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To Apologize, or Not to Apologize? That is A Question- How Should Organizations Respond to Executive Employees’ Private Life Misconduct?

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Title: To Apologize, or Not to Apologize? That is A Question- How Should Organizations Respond to Executive Employees’ Private Life Misconduct?
Author: Islam, Zayed Bin
Department: Department of Marketing and Consumer Studies
Program: Marketing and Consumer Studies
Advisor: Wang, JuanIslam, Towhidul
Abstract: This research investigated the effectiveness of two organizational response strategies when addressing an executive employee’s non-workplace misconduct. Prior research suggests that an apology (i.e. taking responsibilities for the employee’s behaviour and apologizing to the public) is better than apologia (i.e. denying responsibilities and refusing to apologize) when helping an organizaiton regain their reputation in the event of employee workplace misconduct. Contrary to the extant research, this study showed that when dealing with employee non-workplace misconducts, the effectiveness of the two strategies depends on the type of misconduct. More specifically, this research found that an apology is more effective only when employee’s non-workplace misconduct directly contradicts the value that his or her corporation promotes (same domain misconduct). This is because an organization and its executive are expected to uphold the same moral values. The executive’s value violation may signal to consumers that the organization says one thing (i.e. promoting one value) but does another (i.e. allowing the violation of the value). As a result, the organization is perceived as being hypocritical. Because an apology helps to decrease hypocrisy perceptions, it is seen as being more effective in enhancing organizational reputation. On the other hand, when an executive’s misconduct is unrelated to organizational values (i.e. different domain misconduct), an apology and an apologia are seen as similarly effective in enhancing organizational reputation as the organization is not judged as being hypocrite. Important theoretical and managerial implications are also discussed.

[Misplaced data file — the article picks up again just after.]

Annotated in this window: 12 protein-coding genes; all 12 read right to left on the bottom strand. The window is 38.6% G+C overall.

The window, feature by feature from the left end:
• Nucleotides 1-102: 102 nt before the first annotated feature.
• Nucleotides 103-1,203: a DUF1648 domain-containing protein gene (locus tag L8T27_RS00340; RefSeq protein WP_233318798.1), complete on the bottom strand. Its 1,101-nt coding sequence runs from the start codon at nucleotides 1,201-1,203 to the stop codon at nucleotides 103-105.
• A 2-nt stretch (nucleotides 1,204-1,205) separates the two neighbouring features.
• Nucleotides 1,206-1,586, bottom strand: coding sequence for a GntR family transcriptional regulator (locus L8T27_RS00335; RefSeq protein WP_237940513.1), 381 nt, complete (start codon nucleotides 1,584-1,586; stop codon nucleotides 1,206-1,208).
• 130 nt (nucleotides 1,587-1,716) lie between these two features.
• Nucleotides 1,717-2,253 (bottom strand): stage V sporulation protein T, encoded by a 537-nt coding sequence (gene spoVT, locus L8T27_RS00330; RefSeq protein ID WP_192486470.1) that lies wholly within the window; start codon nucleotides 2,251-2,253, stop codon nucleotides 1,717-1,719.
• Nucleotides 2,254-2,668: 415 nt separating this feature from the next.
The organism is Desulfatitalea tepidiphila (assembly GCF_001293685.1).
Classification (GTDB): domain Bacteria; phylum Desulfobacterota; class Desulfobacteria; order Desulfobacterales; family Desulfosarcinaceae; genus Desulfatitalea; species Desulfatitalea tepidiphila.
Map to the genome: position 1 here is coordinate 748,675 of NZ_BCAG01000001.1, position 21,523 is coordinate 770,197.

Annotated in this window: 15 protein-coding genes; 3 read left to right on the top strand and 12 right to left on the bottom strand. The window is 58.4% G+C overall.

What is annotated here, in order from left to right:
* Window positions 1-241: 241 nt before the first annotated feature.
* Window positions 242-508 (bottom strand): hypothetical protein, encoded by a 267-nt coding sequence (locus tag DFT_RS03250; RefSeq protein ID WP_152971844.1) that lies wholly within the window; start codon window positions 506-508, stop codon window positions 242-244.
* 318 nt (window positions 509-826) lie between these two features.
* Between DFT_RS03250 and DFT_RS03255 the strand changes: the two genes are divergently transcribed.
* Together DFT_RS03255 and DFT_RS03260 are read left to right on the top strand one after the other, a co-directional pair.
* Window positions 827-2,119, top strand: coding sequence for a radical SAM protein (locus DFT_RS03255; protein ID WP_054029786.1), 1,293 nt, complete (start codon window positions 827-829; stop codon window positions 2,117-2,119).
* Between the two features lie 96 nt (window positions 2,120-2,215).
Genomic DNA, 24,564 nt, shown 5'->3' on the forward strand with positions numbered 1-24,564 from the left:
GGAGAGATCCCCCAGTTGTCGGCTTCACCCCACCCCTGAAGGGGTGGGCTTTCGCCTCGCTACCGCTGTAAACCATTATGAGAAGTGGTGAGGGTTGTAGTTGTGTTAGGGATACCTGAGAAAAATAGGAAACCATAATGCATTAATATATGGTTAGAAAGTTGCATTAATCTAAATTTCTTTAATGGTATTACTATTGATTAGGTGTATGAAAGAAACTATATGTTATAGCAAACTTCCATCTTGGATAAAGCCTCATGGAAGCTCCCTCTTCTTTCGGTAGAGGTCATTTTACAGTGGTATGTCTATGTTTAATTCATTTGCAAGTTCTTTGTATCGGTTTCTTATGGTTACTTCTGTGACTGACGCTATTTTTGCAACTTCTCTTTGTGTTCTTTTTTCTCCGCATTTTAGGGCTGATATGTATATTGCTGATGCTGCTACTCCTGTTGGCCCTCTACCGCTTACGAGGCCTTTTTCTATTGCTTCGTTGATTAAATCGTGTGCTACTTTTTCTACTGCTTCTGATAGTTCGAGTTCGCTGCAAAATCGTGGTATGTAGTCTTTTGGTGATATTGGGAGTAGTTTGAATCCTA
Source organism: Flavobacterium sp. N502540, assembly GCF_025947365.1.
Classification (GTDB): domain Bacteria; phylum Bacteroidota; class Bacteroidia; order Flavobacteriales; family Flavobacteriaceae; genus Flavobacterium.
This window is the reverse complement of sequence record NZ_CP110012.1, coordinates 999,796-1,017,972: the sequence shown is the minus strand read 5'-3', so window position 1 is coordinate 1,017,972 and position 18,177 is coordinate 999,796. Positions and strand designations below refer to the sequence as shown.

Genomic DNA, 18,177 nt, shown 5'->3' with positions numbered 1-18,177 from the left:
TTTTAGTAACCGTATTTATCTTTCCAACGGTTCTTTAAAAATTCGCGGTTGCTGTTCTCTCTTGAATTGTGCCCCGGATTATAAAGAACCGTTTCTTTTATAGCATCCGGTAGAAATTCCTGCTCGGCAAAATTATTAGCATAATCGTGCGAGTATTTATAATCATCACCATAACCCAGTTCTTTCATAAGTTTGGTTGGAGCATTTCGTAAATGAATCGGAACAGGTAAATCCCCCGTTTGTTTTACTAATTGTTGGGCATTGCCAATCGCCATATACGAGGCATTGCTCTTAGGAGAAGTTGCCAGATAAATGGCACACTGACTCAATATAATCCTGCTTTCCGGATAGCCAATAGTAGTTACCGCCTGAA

URI: http://hdl.handle.net/10214/12992
Date: 2018-05
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